Feminism seems to be the new hot topic, what with Beyonce and #YesAllWomen and all. As a woman in a traditionally male-dominated field, this is super exciting. Except, well, I feel like opinions are being forced upon me. No, not all women. We want to stop negative stereotypes against women, or having people assume things about us because of the way we act/dress/etc, right? Then stop putting words in my mouth and stop assuming all women have the same experiences.
When I was a teenager, I figured I must be ugly or something because girls would always talk about being catcalled or having guys whistle at them as they walked places. I walked all over the place, and I think I had someone whistle at me from their car twice in as far back as I can remember. Hell, in the past year I've gone running outside in my sports bra, and I've only had somebody yell from their car once. Oh wait, and they were yelling at Joe that he had a "nice fro." It had nothing to do with me. I don't get hit on in bars. I have never once had a man (or anyone, besides a photographer) tell me to smile. Sometimes I'm still concinved that I'm just too unattractive to warrant any attention. Either that or I have "resting bitch face."
I guess there's the fact that I don't like walking alone at night. But I'm more concerned about getting mugged than being raped. And I'm not even that concerned, because when I police alerts about muggings, it generally tends to be male victims. Besides, Ann Arbor is actually a pretty safe town so as long as you're not stupid (man or woman), there isn't much to worry about. I just tend to be paranoid about stupid things. For example, I won't flip off a driver (man or woman) no matter how much they suck at driving/piss me off, because I'm irrationally convinced that they'll rear end me or whip out a shotgun.
BTW, I don't think it's blaming the victim for rape when you warn women to not drink too much or to walk in groups or to carry pepper spray or whatever. It's being safe, and I think they should be warning men of the same things. It's different when you're saying "well with that outfit, you were asking for it," but that's a very, very different story.
Even without the unwanted attention or the constant fear of being raped, I should still be discriminated against every day as a female chemist, right? Except I'm not. I get paid the same as any male grad student in my program, and I've been given a ton of really cool projects to work on. My gender has come up in conversation only twice. Once, when my boss mentioned most of his female students have a female professor on their committee. My committee is all male professors. I said, "eh, doesn't matter to me." I picked my committee based on who would be the most useful to my work. The other time was when I mentioned that I couldn't work with certain chemicals (ie testosterone) because it's not safe for women. Sorry, I'm not risking my reproductive health for the sake of science. But that's not something I'd consider "discrimination." It's just a fundamental physiological difference between men and women.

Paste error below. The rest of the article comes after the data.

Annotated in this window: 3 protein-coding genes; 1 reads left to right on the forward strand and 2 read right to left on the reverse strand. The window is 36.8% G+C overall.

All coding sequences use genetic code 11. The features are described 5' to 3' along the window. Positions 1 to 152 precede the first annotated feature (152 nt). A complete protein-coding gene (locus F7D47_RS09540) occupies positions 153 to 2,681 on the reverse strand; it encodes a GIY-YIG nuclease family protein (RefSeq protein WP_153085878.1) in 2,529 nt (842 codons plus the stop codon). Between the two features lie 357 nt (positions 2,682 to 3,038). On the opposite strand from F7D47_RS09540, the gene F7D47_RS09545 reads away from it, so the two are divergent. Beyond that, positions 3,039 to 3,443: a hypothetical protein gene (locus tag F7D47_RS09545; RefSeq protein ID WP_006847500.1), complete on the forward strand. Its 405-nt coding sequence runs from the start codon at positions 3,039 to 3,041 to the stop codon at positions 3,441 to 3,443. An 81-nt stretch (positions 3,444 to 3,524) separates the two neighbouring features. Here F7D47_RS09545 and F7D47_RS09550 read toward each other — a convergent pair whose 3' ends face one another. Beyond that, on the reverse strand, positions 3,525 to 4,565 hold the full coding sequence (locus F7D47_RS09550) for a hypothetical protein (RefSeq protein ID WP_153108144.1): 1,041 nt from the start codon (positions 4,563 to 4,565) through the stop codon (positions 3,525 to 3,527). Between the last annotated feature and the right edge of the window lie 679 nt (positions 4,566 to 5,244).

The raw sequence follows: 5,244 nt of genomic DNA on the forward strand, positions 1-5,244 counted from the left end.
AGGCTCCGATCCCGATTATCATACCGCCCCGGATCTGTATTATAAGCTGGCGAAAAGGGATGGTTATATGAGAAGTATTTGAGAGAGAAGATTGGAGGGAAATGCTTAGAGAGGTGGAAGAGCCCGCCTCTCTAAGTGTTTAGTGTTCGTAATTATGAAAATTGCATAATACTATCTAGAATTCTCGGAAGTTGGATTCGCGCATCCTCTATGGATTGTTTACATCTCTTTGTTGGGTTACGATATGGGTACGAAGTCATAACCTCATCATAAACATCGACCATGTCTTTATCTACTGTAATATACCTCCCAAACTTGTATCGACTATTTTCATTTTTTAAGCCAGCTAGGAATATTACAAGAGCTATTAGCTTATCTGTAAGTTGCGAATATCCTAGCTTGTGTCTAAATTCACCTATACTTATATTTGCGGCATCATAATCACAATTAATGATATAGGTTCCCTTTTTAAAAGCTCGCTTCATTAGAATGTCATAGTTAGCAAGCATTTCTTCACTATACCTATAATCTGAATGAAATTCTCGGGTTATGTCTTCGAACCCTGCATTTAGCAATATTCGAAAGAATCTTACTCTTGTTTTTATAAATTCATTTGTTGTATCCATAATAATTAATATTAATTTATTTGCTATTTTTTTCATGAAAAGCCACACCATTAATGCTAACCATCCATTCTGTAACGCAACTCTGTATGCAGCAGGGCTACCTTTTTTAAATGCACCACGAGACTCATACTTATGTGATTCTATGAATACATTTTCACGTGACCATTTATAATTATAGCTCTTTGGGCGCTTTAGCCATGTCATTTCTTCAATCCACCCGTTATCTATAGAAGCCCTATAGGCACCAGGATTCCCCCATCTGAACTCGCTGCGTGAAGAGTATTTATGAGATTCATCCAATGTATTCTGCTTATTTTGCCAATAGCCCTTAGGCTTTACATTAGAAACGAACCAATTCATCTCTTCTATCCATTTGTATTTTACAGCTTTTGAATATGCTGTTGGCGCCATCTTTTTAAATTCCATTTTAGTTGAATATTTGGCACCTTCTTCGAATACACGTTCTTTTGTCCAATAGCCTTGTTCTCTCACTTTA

Ok, so maybe I'm just lucky. Maybe I've only lived in towns where there isn't much gender discrimination. Maybe I'm just blissfully ignorant and I've actually been discriminated against a ton without realizing it. I mean, I get it. There's a lot of stuff out there happening to women that shouldn't be. As a society, we have made a ton of progress from where we were before, and yet we still "can't" have a female president because she'd be "too emotional" to make sound decisions. Especially during that time of the month! So yes, I agree that feminism is important. Yes, I agree we still have a lot of room for improvements.
But here's a thought. Why is it ok to tell our young daughters they can choose whether or not they want to shave, but nobody thinks to tell our young sons that they have that choice too? There's so much fighting to make it ok for women to like/do non-traditionally "girly" things, but what about the men who like/do nontraditionally "manly" things? I know women are the ones who have been discriminated against historically, but that doesn't mean life is perfect for men either. That's why it angers me so much to see "feminists" trying to bring down men. To me, it should be about bringing women up. Treat man and woman as equals, and make life better for everyone as a whole.
Though it should be noted, as I said before, there are fundamental differences between man and woman. Men do tend to be stronger, for example. So in a job where strength is required to do your job adequately, I'd rather have strict requirements that end up disqualifying most women than lowering the cutoff so women who can't actually perform the required tasks can still be hired...
I don't know if I'm making any sense at this point. I just don't want people to assume I'm a "kill all men" crazy feminist just because I rarely shave my legs. Nope, I just don't shave much because I'm lazy. And I wear pants all the time as a chemist. Same with the time I cut my hair mega short. Not trying to make a political statement, just doing what I do.